Here’s one example of how a loyalty program could work: after six sales, 10% of the total sales goes back to the customer as a store credit. So if a customer spends $165.27 over the course of six sales then after the sixth sale the customer has a store credit to spend of $16.53. Easy, no?
The loyalty “card” itself doesn’t have to be especially elaborate: an index card marked with six boxes to record sales is all you need. The cards are kept at the front counter and the sales are recorded at checkout. Google “customer loyalty card” for examples to get the creative juices flowing.
If you’re considering adding this program, or tweaking an existing program, there are some things to keep in mind:
Redemption is addictive Anyone who has and keeps the “buy 10 get one free” coffee sleeve can attest to the feeling of accomplishment after that tenth punch, and the desire to start a new card. Redemption through this loyalty program is the same way.
If launching the program, do so with a bang Consider adding a $100 purchase box after the first purchase so customers can get to redemption quicker. If $100 is a bit steep considering average sales or pricing on your merchandise then make it $50. Either way, your either investing $5 or $10 into strengthening the relationship with your best (or soon to be best) customers. It’s money well-spent.
Incentivizing the program is only limited by your creativity (or ability to rip off and duplicate) One store with a customer loyalty program offers a special deal for its frequent shoppers. Customers that fill out and redeem three cards receive a shopping bag. Customers can then use that bag on special days for 20% off everything that fits in the bag. The bag is branded to the store, it’s sharp, and the only way to get a bag is to complete three loyalty cards. While the customer feels like they’re getting a great shopping incentive (and they are) the store owner has 18 sales and a customer invested heavily into maintaining and strengthening the retailer-customer relationship (ie, continuing to spend, and spend more).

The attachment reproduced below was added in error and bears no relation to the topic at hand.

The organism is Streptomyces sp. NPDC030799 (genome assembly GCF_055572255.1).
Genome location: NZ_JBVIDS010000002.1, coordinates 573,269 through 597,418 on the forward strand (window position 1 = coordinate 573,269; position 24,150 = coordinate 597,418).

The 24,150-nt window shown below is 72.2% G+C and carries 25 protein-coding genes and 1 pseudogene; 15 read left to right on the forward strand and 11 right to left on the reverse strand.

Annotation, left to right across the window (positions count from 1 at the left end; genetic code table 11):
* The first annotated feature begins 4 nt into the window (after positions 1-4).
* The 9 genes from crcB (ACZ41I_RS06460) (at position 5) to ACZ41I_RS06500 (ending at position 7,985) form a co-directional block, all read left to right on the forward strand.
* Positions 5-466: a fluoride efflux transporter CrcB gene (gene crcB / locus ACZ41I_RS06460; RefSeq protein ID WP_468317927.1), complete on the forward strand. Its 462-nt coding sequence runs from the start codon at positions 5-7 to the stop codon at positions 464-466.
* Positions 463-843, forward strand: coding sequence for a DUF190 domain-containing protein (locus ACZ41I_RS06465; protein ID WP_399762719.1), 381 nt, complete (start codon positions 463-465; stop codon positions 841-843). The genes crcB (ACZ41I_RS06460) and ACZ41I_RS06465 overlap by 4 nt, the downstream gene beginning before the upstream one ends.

Use the program to promote your store and get customers through the door Offering incentives such double dollar days, double box days, referrals, and out of town guests, markets your store, building your customer base while strengthening the relationship with your best customers.
Depending on your customer cycle, tweak your box count A coffee shop with repeat customers on a daily basis may have a ten-box card before redemption, while a furniture store may have a card with only three boxes before redemption. The key is to make redemption attainable. A loyalty program few can take advantage of because redemption is nearly unattainable is a waste of your time and your customers’ time.
Do you have, or participate in a customer loyalty program that works especially well for your store? Tell us about it in the comments below.